PHILADELPHIA -- The game began with Freddy Galvis making a backhanded stab in the hole and cutting down a runner at home. It ended with Galvis on first base, mobbed by his teammates after his walk-off single, giving the Phillies a 2-1 win over the Braves on Sunday at Citizens
PHILADELPHIA -- The game began with Freddy Galvis making a backhanded stab in the hole and cutting down a runner at home. It ended with Galvis on first base, mobbed by his teammates after his walk-off single, giving the Phillies a 2-1 win over the Braves on Sunday at Citizens Bank Park.
It was the Phils' second straight walk-off win and fourth straight overall. They have also won nine of their last 13 games.
Galvis' first-inning play had people talking more than his walk-off hit. It reminded some of Chase Utley's deke-and-throw in Game 5 of the 2008 World Series.
"Yeah, I saw that," Galvis said. "I just try to keep my mind on the game and try to -- I always say to try to pick something from other players. And Chase was always ahead of everything. So I try to get ahead of every play. It was a good play, too."
Both starters, Philadelphia's Vince Velasquez and Atlanta's R.A. Dickey, tied season highs by throwing seven innings. Velasquez reached seven for the second time, but allowed six runs to the Nationals the last time he finished seven. He did not allow a run this time. It was Dickey's eighth time finishing seven this season, and his second doing so without allowing a run.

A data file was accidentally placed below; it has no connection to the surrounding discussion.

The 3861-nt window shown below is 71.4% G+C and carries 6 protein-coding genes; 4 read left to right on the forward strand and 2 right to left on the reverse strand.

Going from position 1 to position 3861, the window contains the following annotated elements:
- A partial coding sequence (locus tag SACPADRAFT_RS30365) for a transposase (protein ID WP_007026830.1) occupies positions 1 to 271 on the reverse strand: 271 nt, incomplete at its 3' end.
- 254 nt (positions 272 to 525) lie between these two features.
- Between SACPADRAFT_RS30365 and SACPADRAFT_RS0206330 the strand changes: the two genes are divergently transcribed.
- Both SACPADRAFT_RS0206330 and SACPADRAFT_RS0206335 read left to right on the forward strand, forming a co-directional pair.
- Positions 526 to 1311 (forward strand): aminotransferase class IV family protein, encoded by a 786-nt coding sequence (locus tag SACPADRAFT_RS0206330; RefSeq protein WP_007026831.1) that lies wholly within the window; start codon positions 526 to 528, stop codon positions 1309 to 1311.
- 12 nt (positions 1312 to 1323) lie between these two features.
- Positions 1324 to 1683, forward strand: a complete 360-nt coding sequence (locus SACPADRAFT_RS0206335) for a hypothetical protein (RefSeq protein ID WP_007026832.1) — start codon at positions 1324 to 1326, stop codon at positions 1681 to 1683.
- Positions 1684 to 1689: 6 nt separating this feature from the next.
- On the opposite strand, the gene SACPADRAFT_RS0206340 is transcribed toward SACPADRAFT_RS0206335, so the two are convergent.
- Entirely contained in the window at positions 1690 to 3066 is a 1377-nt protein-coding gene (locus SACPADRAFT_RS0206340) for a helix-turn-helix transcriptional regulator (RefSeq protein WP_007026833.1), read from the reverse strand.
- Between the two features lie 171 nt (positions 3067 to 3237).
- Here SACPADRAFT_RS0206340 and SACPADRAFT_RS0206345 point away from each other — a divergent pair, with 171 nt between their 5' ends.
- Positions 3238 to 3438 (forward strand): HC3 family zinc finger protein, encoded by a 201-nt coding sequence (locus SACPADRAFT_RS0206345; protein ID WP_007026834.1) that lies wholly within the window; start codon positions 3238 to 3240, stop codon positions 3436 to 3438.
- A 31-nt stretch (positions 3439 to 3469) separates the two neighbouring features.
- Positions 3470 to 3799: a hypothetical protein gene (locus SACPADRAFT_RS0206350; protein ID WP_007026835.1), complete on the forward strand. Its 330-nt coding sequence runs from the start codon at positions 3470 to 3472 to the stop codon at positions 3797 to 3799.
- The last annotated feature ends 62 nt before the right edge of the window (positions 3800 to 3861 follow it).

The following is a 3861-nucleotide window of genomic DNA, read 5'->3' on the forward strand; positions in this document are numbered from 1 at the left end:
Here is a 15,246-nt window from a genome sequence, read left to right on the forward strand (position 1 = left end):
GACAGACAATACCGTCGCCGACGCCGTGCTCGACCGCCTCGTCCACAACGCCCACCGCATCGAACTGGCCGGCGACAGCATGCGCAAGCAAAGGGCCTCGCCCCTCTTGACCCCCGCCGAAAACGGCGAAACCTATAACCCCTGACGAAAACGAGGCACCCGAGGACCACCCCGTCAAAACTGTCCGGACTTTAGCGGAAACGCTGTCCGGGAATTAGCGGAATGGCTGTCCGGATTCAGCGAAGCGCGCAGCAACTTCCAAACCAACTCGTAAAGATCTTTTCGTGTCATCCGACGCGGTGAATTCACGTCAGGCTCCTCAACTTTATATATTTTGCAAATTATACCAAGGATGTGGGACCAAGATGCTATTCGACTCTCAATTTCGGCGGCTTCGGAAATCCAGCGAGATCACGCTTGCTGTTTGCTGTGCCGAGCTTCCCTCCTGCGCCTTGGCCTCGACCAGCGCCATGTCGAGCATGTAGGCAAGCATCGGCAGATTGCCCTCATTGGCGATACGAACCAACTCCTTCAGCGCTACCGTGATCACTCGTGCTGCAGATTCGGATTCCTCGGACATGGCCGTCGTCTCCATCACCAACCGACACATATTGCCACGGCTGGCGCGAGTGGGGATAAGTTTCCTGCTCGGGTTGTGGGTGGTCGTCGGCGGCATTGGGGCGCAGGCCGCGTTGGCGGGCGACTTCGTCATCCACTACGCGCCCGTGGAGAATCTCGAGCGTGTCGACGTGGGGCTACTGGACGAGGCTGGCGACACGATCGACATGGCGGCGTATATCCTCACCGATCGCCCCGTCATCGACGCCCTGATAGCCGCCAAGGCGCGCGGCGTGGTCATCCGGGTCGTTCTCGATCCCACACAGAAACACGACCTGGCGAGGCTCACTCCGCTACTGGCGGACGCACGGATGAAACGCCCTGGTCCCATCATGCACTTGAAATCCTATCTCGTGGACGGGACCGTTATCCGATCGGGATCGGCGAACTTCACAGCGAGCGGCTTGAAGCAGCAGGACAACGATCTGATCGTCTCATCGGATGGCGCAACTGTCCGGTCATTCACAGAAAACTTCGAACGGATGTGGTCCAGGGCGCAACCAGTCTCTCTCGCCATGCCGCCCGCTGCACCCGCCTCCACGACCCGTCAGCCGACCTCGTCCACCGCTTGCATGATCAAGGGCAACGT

"He's learning," Phillies manager Pete Mackanin said. "He's maturing. It's all a mindset you have on the mound. Not letting little things get to you. Realizing that you have to execute pitches. Pitch around mistakes. If you give up a couple of hits, knowing how to get out of the situation. Knowing which pitches to throw. I remember when [Roy] Halladay was here, he gave up a lot of hits during the game. But he always limited the damage. That is one of the things Vinny is starting to understand."
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Braves catcher Kurt Suzuki struggled catching Dickey at times, with the pair combining for four wild pitches and two passed balls, the most crucial of which coming with two outs in the fourth, allowing Odubel Herrera to score and give the Phillies an early lead. Herrera nearly scored again in the sixth on an identical play, but Dickey tagged him out after getting the throw from Suzuki.
"[Suzuki] did a good job back there with a really good knuckleball," Dickey said. "There were a couple that nobody was going to catch. They break too violently for anyone to catch them. But outside of those couple, he did a great job."
After a shaky outing on Saturday and a pair of baserunners allowed in Sunday's eighth inning -- the first time he appeared before the ninth all season -- Jim Johnson is no longer the only pitcher Braves manager Brian Snitker will turn to in save situations.
"Mix and match a little bit," Snitker said of who he'll tap as closer. If it had gotten to that point Sunday, Arodys Vizcaino would have closed.
MOMENTS THAT MATTERED